Let’s say you found an asbestos-containing material and you had it professionally abated. Now you’re left wondering if the contractors really removed the microscopic asbestos fibers or if these carcinogens are still floating in the air. Asbestos air clearance testing refers to the process in which the work area is visually evaluated to ensure that abatement
I can remember like it was yesterday when we took our firstborn home from the hospital. My wife and I spent countless hours getting our daughter’s bedroom ready with new paint, furniture, and decorations. In looking back at those preparations, I think that there was something else that I should have done; I should have made a greater effort in improving the air quality of our home prior to our trip to the hospital.
You may find yourself asking “if no one in my household smokes, why can I smell secondhand smoke inside my apartment?”. The CDC has determined that there is no safe level of secondhand smoke, and over 2 million nonsmokers have died in the US since 1964 from health problems related to secondhand smoke. The best
In a world filled with several options for expensive, “cutting edge” air purifiers and filters, there are several simple steps that can be taken to improve the indoor air quality naturally. This post will highlight what to do, or what not to do, to improve the indoor air quality (IAQ) naturally.
For asbestos air testing, there are two primary sampling methods: PCM (Phase Contrast Microscopy) and TEM (Transmission Electron Microscopy). Both methodologies analyze for fiber concentration through pumping the ambient air into filtered air cassettes. The process usually involves running a number of high volume air pumps depending on the size of the property to achieve a volume of 1,200 liters of air. In this blog post, I will discuss the benefits and drawbacks to each method of testing.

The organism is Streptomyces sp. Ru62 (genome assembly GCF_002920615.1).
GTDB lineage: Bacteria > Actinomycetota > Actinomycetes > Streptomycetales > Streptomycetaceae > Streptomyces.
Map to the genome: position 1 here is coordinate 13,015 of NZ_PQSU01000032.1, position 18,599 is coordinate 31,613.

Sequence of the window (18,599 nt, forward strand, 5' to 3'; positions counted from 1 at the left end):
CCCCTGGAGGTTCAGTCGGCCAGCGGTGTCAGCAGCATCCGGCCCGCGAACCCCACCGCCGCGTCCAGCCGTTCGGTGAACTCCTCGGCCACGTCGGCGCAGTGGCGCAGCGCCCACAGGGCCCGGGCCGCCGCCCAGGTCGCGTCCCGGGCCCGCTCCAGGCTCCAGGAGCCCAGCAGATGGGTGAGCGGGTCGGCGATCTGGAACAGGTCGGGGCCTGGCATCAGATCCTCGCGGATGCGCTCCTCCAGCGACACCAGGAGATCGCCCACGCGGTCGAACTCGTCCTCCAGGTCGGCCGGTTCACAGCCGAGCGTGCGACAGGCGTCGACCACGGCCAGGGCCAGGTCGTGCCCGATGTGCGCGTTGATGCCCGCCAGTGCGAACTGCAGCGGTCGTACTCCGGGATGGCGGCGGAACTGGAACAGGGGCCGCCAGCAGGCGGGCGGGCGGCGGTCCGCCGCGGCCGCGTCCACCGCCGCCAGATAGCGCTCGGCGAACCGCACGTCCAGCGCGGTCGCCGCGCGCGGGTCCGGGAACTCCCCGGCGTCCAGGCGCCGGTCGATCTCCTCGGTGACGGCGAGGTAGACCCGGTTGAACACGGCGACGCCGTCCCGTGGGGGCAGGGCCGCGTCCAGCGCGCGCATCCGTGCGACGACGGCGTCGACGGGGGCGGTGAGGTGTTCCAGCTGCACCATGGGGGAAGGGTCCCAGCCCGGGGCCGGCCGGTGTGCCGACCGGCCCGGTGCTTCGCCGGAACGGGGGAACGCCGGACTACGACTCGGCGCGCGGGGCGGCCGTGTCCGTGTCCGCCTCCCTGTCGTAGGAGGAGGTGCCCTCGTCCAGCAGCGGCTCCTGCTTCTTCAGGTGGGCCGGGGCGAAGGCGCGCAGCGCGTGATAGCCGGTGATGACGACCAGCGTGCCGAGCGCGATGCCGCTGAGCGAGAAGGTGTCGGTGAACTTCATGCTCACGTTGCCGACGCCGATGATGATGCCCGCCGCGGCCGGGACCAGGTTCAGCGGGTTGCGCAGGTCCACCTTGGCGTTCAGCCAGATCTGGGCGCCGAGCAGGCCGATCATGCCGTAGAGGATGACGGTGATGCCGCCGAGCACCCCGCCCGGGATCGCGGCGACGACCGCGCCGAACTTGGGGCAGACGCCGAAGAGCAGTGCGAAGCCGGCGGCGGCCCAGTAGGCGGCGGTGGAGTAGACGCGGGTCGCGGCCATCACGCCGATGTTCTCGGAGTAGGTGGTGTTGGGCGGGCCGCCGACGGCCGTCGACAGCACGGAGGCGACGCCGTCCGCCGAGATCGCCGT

This might be the most common question we receive. Unfortunately, there are no “one size fits all” type answers to this question. Think to yourself “How much does it cost to go to the dentist”? Well if you are just going in for a routine cleaning your cost could be less than $100, but if you need major work done it could be $1000’s. Much like seeing the dentist, each mold situation is so unique pricing can vary. Our mold assessments can cost up to $1000 (and occasionally higher for special projects), but the average cost for a typical residential project is about $600.
I recently attended a conference to expand my knowledge of radon. What I learned was not only informative but also a bit alarming. As we mentioned in previous blogs, radon is a colorless, odorless gas that is the leading cause of lung cancer after smoking. Because there has been such an emphasis on the smoking aspect of lung cancer, radon’s contribution to this has often been overlooked. This is a shame because testing and mitigation systems can greatly reduce your chances of this major disease. Consider these statistics from the EPA’s website.